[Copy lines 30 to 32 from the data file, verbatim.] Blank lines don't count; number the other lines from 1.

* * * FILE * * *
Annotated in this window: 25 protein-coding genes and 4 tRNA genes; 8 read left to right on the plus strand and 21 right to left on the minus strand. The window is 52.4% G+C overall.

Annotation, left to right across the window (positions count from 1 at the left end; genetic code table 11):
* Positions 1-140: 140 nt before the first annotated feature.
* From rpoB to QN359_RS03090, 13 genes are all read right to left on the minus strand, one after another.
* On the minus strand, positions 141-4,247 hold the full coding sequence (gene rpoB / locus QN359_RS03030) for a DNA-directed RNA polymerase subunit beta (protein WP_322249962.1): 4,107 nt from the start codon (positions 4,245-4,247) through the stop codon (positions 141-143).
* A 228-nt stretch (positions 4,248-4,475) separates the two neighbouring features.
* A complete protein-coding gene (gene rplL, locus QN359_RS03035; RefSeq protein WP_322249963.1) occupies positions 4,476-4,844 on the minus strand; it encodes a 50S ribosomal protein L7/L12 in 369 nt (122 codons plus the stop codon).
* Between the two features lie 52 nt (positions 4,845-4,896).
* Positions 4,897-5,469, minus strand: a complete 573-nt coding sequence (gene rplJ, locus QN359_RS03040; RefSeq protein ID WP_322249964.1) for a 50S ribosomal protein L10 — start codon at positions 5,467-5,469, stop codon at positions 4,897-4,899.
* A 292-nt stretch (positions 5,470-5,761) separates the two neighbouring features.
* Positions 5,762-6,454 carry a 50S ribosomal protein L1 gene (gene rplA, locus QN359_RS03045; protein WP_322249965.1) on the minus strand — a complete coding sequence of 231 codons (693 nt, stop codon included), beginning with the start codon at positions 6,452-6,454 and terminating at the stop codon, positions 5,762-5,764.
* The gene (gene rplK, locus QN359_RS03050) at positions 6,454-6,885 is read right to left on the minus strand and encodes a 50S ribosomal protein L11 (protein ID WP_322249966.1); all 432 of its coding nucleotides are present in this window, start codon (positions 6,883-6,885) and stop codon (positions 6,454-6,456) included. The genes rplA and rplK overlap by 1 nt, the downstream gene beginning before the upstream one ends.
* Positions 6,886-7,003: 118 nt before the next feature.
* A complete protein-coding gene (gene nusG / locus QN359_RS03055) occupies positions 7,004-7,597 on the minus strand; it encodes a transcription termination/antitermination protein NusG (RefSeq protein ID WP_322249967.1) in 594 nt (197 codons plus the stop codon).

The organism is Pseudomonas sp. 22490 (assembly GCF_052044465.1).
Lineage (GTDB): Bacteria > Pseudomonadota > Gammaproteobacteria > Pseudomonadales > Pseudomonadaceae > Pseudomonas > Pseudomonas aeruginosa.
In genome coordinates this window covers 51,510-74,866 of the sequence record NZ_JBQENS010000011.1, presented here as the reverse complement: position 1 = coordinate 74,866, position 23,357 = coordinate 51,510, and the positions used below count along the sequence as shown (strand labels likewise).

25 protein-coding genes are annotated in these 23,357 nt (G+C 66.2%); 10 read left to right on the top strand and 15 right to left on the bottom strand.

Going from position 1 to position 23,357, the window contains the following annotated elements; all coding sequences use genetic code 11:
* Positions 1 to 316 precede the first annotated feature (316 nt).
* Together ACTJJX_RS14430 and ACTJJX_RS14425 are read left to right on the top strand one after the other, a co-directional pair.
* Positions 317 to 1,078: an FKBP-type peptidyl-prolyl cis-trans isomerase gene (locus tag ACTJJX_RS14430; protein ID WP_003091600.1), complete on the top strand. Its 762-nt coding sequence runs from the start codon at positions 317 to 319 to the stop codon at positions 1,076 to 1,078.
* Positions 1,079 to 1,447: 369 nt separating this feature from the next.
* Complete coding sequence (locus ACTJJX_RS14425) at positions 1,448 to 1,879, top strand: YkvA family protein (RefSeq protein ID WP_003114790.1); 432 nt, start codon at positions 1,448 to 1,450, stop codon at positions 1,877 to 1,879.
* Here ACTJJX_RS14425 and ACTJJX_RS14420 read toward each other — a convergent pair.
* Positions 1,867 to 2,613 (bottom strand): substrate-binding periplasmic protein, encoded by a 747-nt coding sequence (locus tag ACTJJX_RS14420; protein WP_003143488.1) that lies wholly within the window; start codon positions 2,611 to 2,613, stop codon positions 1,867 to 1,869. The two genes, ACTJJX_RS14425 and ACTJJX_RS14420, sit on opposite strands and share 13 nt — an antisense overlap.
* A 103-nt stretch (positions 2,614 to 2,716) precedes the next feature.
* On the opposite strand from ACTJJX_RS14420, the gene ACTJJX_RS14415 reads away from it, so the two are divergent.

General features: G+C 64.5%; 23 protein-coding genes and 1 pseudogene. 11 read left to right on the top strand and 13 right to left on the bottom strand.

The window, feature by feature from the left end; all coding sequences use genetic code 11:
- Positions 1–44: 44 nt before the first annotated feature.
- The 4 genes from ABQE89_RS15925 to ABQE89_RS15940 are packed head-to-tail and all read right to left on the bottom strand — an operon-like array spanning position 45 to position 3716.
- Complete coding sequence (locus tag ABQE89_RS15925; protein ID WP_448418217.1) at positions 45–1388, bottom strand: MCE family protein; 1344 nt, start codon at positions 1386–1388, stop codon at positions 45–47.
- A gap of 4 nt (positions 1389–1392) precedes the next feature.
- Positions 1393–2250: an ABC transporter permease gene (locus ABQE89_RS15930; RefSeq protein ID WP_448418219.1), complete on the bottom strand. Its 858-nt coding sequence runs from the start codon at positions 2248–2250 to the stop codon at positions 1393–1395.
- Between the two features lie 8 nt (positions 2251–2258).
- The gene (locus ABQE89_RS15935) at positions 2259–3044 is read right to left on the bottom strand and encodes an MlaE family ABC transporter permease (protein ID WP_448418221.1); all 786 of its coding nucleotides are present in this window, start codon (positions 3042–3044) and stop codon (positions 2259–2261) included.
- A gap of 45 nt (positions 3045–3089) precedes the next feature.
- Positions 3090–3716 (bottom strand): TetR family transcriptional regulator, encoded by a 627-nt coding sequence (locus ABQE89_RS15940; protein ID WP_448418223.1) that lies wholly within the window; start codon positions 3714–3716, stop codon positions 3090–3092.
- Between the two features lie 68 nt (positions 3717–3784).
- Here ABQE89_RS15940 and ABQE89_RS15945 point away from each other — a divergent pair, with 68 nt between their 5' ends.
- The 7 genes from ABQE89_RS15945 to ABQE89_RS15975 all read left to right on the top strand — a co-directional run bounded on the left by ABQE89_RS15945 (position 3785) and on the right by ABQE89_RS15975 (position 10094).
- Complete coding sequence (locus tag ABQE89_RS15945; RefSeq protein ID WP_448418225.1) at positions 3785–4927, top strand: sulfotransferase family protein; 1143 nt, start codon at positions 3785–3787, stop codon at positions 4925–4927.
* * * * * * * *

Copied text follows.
The window, feature by feature from the left end; all coding sequences use genetic code 11:
- Positions 1–44: 44 nt before the first annotated feature.
- The 4 genes from ABQE89_RS15925 to ABQE89_RS15940 are packed head-to-tail and all read right to left on the bottom strand — an operon-like array spanning position 45 to position 3716.